It's cold and flu season, but do you know what's in your medicine cabinet?

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A well-stocked medicine cabinet can prepare you for cold and flu season, but do you know what ingredients are in your remedies?


We're well and truly into cold and flu season now, with it generally lasting until April. Most of us will take preventative measures to tackle cold or flu.

A cold is mild viral infection which affects the nose, throat and sinuses, and can affect the ears. According to the HSE, cold patients usually show symptoms of a sore throat and a blocked or runny nose.

Seasonal flu, or influenza, is a highly infectious disease caused by the flu virus. It affects the lungs and upper airways. According to the HSE, flu patients usually suffer from fatigue, aching muscles, a headache and a high temperature.

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With ingredients sometimes difficult to pronounce, it’s hard to know what you should be taking to relieve your cold and flu symptoms. Here’s a breakdown of what's in your medicine cabinet (but please speak to your pharmacist or GP before taking any medication).

Fever / Aches

Remedy: Paracetamol

Paracetamol is a medicine that is used to ease mild to moderate pain, like headaches, sprains, toothache or symptoms of a cold. It can be used to control a fever (high temperature, also known as pyrexia).

How it works

Paracetamol works as a painkiller by affecting chemicals in the body called prostaglandins, according to the HSE. Prostaglandins are substances released in response to illness or injury. Paracetamol blocks the production of prostaglandins, making the body less aware of the pain or injury.

Tiredness

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Remedy: Caffeine 

Caffeine is a stimulant for relief of fatigue and drowsiness. Cold and flu capsules that contain caffeine can be used to relieve the symptoms of common cold or flu such as headache, sore throat, body aches and pain.

How it works

The Department of Psychology at the University of Bristol carried out an experiment that was published in the Journal of Psychopharmacology. It showed that caffeinated drinks that increase alertness can remove the malaise associated with the common cold, and that increased stimulation of the sensory afferent nerves may also be beneficial.

Blocked nose

Remedy: Phenylephrine

Decongestants, such as phenylephrine, are used in many over-the-counter cold remedies.

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How it works

Decongestants reduce swelling in the passages of the nose to help you breathe more easily.

Remedy: Pseudoephedrine

Pseudoephedrine is a decongestant that helps unblock stuffy noses. It can be found in oral sachets, nose drops or nasal sprays.

How it works
Pseudoephedrine works by reducing the swelling of blood vessels in your nose, says the NHS. This helps mucus and airflow more freely in the cavities in your nose (sinuses), helping you to breathe more easily.

Runny nose

Remedy: Promethazine hydrochloride

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According to the Health Products Regulatory Authority (HPRA), promethazine hydrochloride is an antihistamine which dries up a runny nose to allow easy breathing and aids restful sleep.

How it works

According to the NHS, antihistamines like promethazine work by preventing the release of histamine from certain cells in your body. Histamine is normally released when you’re exposed to allergies, like pollen. By preventing the release of histamine, promethazine causes sleepiness and helps with pain control.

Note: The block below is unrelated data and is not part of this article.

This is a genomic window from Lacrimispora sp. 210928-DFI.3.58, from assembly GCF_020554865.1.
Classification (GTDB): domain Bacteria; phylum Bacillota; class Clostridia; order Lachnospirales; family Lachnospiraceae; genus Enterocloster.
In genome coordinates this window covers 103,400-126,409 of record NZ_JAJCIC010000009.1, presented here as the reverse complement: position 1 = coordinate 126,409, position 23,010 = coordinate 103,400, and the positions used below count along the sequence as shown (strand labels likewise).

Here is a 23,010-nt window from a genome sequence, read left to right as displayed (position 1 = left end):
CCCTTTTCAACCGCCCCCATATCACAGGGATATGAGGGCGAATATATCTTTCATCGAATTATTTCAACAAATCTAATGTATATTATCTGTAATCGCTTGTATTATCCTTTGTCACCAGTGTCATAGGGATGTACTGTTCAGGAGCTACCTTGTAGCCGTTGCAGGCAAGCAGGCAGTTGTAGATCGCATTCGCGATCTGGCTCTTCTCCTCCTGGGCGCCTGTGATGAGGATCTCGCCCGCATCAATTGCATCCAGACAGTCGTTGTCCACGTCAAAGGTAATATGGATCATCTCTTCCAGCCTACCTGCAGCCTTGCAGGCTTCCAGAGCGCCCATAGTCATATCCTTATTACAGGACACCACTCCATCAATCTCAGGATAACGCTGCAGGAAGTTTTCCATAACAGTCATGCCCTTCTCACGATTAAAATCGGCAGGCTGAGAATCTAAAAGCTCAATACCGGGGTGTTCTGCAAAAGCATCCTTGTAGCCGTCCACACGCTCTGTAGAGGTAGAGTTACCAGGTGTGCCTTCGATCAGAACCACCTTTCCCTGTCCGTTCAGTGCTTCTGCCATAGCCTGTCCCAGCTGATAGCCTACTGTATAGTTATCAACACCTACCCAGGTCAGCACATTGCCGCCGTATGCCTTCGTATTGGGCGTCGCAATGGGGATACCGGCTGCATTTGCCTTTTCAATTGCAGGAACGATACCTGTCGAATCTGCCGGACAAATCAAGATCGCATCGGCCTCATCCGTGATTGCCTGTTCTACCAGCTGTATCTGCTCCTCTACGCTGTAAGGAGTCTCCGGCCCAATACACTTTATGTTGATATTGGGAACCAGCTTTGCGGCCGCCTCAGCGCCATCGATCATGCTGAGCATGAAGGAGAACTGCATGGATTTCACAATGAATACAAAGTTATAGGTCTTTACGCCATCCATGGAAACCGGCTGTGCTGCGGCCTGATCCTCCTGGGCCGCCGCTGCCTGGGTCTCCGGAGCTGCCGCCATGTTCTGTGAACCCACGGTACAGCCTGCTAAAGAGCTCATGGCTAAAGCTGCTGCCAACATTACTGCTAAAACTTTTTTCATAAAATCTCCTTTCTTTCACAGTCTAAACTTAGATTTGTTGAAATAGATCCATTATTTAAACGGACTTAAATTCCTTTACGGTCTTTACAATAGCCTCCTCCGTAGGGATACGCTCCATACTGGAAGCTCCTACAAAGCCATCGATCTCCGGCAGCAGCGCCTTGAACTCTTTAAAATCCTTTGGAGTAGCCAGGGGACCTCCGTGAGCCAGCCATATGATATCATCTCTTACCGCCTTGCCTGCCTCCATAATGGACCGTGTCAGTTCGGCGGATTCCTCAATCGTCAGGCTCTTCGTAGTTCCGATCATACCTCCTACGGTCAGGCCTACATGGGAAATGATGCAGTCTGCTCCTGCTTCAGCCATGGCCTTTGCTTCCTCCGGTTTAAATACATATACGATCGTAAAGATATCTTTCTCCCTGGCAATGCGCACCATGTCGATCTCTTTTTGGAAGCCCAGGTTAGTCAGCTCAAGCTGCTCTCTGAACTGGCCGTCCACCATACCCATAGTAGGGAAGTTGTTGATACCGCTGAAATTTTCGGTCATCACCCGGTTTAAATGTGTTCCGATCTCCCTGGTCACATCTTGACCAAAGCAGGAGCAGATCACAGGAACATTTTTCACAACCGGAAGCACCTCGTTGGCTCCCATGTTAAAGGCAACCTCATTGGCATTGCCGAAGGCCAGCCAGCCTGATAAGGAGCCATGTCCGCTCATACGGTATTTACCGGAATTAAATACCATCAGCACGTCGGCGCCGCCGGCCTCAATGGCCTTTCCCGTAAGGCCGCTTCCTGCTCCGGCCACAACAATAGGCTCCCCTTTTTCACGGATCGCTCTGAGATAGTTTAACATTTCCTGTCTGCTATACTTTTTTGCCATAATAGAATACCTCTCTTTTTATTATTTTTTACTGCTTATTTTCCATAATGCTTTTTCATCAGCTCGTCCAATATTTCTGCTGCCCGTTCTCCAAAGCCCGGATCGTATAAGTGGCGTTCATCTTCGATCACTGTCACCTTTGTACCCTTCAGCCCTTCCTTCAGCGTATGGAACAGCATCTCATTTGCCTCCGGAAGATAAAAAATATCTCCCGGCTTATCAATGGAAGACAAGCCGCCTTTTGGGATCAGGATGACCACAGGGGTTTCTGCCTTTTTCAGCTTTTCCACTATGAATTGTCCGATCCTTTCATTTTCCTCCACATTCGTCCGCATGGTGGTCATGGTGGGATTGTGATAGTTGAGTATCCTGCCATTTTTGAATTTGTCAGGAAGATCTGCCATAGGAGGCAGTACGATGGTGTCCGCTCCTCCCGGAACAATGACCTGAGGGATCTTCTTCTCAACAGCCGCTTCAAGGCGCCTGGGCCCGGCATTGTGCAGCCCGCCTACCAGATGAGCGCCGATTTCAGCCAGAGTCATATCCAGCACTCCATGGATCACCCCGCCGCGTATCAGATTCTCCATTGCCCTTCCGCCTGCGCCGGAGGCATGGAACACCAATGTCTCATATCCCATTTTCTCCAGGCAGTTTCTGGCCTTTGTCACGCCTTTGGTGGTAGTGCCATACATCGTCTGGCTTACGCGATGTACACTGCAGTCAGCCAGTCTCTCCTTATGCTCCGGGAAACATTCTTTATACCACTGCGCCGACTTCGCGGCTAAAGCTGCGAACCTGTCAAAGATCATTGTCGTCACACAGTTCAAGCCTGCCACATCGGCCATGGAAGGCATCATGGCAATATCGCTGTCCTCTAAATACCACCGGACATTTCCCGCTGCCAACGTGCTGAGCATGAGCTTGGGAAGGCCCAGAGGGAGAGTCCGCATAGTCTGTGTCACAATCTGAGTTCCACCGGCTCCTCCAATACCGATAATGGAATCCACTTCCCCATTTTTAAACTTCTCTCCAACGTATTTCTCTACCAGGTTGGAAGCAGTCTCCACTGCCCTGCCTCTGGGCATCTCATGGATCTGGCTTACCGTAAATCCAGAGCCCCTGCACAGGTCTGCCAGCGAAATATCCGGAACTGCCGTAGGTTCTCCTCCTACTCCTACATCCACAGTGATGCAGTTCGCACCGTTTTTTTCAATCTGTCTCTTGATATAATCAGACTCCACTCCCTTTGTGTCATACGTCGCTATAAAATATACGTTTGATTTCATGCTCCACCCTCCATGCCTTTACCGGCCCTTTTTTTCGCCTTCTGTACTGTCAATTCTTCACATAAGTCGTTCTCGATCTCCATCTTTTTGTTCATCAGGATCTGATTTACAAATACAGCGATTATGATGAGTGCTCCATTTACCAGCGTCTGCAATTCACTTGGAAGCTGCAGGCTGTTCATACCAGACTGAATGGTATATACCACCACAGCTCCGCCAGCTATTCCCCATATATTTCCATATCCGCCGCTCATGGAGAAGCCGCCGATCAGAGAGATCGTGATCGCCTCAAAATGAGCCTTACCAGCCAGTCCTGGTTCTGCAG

Remedy: Diphenhydramine
Diphenhydramine is an antihistamine that helps relieve coughing, sneezing and runny nose, according to the HPRA.

How it works 
Diphenhydramine blocks the effects of histamine in your brain, reducing symptoms of runny nose. Diphenhydramine also blocks the effects of another chemical called acetylcholine according to the NHS. This can help dry up a cough or runny nose but can also cause side effects such as a dry mouth and dry nose.

Dry Cough

Remedy: Dextromethorphan hydrobromide

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Dextromethorphan hydrobromide is a cough suppressant that helps relieve dry or tickly coughs.

How it works

It acts on the brain to hold back the cough reflex and should only be used for a dry cough.

Chesty Cough

Remedy: Guaifenesin

Guaifenesin is an expectorant to help loosen phlegm.

How it works 

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Guaifenesin works by thinning the mucus in your air passages, bringing it up so that coughing is easier.


According to the HSE, most colds can be treated at home, and they will get better by themselves without any specific treatment. The advice is to drink plenty of liquids, get lots of rest and eat healthily.

If you are suffering from cold or flu, you should talk to your pharmacist about products and medications that will help and how best to take them.

Perrigo Cold & Flu Multi-Relief Max Powder for Oral Solution* medicine is used for the relief of the symptoms of colds and ­flu and the pain and congestion of sinusitis, including aches and pains, headache, blocked nose and sore throat, chills and feverishness (high temperature). It can also loosen stubborn mucus (phlegm) and provide relief from chesty coughs. Find out more at here.

*Perrigo Cold & Flu Multi Relief Max Powder for Oral Solution Paracetamol 1000 mg, Guaifenesin 200 mg, Phenylephrine 12.2 mg. For the relief of symptoms of colds, flu, sinusitis and chesty coughs. Do not take with any other paracetamol-containing products or with other cold, flu or decongestant products. Always read the leaflet.

Find out more at perrigoproducts.ie.

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hse.ie / nhs.uk / hpra.ie

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